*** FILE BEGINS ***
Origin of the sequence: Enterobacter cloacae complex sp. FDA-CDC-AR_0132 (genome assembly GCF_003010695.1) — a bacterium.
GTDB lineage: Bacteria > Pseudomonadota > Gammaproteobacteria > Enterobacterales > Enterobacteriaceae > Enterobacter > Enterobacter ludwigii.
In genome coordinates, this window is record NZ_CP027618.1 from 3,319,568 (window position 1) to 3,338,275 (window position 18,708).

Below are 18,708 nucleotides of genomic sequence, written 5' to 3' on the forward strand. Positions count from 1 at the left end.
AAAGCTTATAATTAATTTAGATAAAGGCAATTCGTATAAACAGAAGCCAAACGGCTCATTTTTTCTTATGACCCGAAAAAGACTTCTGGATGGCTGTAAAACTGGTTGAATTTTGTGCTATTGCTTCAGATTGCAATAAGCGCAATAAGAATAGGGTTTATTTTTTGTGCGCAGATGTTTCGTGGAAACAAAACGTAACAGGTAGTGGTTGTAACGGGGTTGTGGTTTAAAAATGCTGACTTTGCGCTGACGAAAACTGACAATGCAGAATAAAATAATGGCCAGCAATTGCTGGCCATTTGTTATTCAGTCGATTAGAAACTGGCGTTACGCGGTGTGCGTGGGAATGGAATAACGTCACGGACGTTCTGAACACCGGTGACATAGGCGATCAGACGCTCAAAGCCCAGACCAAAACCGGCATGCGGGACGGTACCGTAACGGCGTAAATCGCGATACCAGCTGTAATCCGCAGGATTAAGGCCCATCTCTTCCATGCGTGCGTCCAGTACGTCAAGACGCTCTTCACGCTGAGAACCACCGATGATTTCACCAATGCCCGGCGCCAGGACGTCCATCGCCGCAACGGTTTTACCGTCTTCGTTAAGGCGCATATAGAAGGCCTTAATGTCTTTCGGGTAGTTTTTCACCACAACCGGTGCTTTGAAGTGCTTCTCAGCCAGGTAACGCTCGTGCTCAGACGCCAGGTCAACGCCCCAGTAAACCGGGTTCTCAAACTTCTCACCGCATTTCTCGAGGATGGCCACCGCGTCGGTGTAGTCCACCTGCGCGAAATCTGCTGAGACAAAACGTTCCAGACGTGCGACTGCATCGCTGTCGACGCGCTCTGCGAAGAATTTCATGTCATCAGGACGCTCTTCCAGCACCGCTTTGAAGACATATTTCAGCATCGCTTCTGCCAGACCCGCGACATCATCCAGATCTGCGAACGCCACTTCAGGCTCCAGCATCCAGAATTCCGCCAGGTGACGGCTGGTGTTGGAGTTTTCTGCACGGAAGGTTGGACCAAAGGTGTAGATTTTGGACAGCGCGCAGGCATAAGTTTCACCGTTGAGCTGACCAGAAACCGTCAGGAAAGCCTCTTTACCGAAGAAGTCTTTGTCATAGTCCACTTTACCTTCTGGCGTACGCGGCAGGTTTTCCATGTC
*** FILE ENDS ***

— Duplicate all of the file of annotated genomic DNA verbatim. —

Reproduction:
Origin of the sequence: Enterobacter cloacae complex sp. FDA-CDC-AR_0132 (genome assembly GCF_003010695.1) — a bacterium.
GTDB lineage: Bacteria > Pseudomonadota > Gammaproteobacteria > Enterobacterales > Enterobacteriaceae > Enterobacter > Enterobacter ludwigii.
In genome coordinates, this window is record NZ_CP027618.1 from 3,319,568 (window position 1) to 3,338,275 (window position 18,708).

Below are 18,708 nucleotides of genomic sequence, written 5' to 3' on the forward strand. Positions count from 1 at the left end.
AAAGCTTATAATTAATTTAGATAAAGGCAATTCGTATAAACAGAAGCCAAACGGCTCATTTTTTCTTATGACCCGAAAAAGACTTCTGGATGGCTGTAAAACTGGTTGAATTTTGTGCTATTGCTTCAGATTGCAATAAGCGCAATAAGAATAGGGTTTATTTTTTGTGCGCAGATGTTTCGTGGAAACAAAACGTAACAGGTAGTGGTTGTAACGGGGTTGTGGTTTAAAAATGCTGACTTTGCGCTGACGAAAACTGACAATGCAGAATAAAATAATGGCCAGCAATTGCTGGCCATTTGTTATTCAGTCGATTAGAAACTGGCGTTACGCGGTGTGCGTGGGAATGGAATAACGTCACGGACGTTCTGAACACCGGTGACATAGGCGATCAGACGCTCAAAGCCCAGACCAAAACCGGCATGCGGGACGGTACCGTAACGGCGTAAATCGCGATACCAGCTGTAATCCGCAGGATTAAGGCCCATCTCTTCCATGCGTGCGTCCAGTACGTCAAGACGCTCTTCACGCTGAGAACCACCGATGATTTCACCAATGCCCGGCGCCAGGACGTCCATCGCCGCAACGGTTTTACCGTCTTCGTTAAGGCGCATATAGAAGGCCTTAATGTCTTTCGGGTAGTTTTTCACCACAACCGGTGCTTTGAAGTGCTTCTCAGCCAGGTAACGCTCGTGCTCAGACGCCAGGTCAACGCCCCAGTAAACCGGGTTCTCAAACTTCTCACCGCATTTCTCGAGGATGGCCACCGCGTCGGTGTAGTCCACCTGCGCGAAATCTGCTGAGACAAAACGTTCCAGACGTGCGACTGCATCGCTGTCGACGCGCTCTGCGAAGAATTTCATGTCATCAGGACGCTCTTCCAGCACCGCTTTGAAGACATATTTCAGCATCGCTTCTGCCAGACCCGCGACATCATCCAGATCTGCGAACGCCACTTCAGGCTCCAGCATCCAGAATTCCGCCAGGTGACGGCTGGTGTTGGAGTTTTCTGCACGGAAGGTTGGACCAAAGGTGTAGATTTTGGACAGCGCGCAGGCATAAGTTTCACCGTTGAGCTGACCAGAAACCGTCAGGAAAGCCTCTTTACCGAAGAAGTCTTTGTCATAGTCCACTTTACCTTCTGGCGTACGCGGCAGGTTTTCCATGTC